(Received 30 December 2002; accepted 20 December 2002)
Published Online: 2003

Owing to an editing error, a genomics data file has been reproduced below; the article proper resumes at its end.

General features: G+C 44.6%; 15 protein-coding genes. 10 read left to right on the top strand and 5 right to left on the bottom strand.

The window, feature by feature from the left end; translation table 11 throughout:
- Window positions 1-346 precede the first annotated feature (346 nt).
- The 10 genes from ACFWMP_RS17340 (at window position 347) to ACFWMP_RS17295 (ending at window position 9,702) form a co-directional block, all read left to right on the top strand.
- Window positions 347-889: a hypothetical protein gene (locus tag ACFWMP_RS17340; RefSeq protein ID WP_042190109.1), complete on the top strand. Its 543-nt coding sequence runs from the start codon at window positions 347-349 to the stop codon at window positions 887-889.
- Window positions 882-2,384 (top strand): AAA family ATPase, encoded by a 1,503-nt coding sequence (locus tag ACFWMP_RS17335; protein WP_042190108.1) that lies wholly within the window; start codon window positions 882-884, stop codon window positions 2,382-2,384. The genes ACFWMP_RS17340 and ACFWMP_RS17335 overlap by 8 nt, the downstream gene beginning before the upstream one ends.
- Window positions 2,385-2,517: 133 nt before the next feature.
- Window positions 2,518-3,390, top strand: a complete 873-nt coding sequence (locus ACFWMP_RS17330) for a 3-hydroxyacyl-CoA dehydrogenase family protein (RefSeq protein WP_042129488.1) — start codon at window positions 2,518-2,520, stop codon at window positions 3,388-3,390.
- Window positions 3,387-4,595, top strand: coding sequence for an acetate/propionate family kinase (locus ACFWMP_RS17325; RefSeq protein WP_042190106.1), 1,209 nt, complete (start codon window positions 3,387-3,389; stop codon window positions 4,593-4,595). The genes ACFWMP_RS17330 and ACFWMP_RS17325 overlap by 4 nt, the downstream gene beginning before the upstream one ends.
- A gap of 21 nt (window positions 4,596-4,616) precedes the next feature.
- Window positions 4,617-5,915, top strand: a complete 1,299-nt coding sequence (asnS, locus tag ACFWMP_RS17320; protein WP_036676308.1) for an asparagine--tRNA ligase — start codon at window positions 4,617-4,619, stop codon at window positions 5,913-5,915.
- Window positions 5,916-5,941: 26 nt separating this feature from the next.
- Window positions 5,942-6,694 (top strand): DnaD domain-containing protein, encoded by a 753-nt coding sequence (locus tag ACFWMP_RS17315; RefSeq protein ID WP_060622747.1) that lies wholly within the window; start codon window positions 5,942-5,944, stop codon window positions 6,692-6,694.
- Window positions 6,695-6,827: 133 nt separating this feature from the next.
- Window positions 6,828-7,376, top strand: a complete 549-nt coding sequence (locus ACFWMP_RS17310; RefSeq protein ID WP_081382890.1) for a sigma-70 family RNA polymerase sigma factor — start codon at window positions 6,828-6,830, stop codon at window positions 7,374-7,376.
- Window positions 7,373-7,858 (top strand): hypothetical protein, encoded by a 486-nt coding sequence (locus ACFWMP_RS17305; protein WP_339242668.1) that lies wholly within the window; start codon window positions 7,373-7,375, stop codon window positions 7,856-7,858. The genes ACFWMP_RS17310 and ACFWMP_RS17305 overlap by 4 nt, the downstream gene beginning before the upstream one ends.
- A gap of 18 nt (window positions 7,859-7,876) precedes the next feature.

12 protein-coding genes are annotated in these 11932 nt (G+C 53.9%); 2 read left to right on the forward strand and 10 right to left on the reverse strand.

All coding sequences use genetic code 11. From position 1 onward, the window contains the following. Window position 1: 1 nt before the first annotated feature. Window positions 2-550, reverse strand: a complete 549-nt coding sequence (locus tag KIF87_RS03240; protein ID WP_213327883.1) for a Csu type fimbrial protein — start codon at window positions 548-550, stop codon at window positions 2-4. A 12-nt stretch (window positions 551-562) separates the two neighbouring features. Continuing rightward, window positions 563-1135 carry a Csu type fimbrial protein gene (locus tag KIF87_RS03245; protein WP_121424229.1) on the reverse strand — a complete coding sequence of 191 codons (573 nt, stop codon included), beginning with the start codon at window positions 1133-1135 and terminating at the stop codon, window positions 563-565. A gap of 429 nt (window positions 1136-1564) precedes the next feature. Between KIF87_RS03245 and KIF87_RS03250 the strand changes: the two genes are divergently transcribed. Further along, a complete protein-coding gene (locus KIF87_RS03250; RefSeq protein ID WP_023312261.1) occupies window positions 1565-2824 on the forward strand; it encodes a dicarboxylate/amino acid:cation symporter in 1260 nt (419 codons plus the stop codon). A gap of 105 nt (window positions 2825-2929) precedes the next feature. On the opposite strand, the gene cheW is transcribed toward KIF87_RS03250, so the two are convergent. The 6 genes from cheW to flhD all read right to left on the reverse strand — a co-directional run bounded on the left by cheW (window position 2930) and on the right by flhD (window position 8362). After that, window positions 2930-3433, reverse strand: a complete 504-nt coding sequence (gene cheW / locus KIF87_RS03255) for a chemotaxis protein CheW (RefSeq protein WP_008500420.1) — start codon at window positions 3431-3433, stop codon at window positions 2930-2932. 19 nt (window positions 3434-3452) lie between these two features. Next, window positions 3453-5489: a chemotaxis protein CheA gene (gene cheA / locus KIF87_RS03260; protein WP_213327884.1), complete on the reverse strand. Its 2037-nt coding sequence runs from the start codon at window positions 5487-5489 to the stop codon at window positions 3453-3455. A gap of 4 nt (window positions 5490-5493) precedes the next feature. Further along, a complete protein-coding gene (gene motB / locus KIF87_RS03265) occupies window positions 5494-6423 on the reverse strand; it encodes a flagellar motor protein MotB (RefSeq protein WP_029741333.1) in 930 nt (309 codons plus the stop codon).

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During extensive blood loss, a plasma volume refill will take place by transfer of extravascular fluid into the circulation. Drugs present in this fluid may follow and cause a rise or a drop in blood drug concentration, depending on their levels and accessibility in the restoration fluid. This study explored the possible changes of codeine, and its metabolite morphine, in whole blood during a standardized exsanguination in the rat. Three doses containing 5 mg codeine were given orally. In eight rats, blood loss was accomplished by slowly withdrawing 0.8 mL blood at 10 min intervals during 70 min. In control rats, blood was withdrawn only at 0 and 70 min. At 70 min, the final/initial codeine and morphine concentration ratios were 0.70 ± 0.38 and 0.88 ± 0.47, respectively, in controls, but increased to 1.28 ± 0.44 (p=0.014) and 1.41 ± 0.34 (p=0.021), respectively, in exsanguinated rats. It is concluded that blood loss can affect blood drug concentrations.
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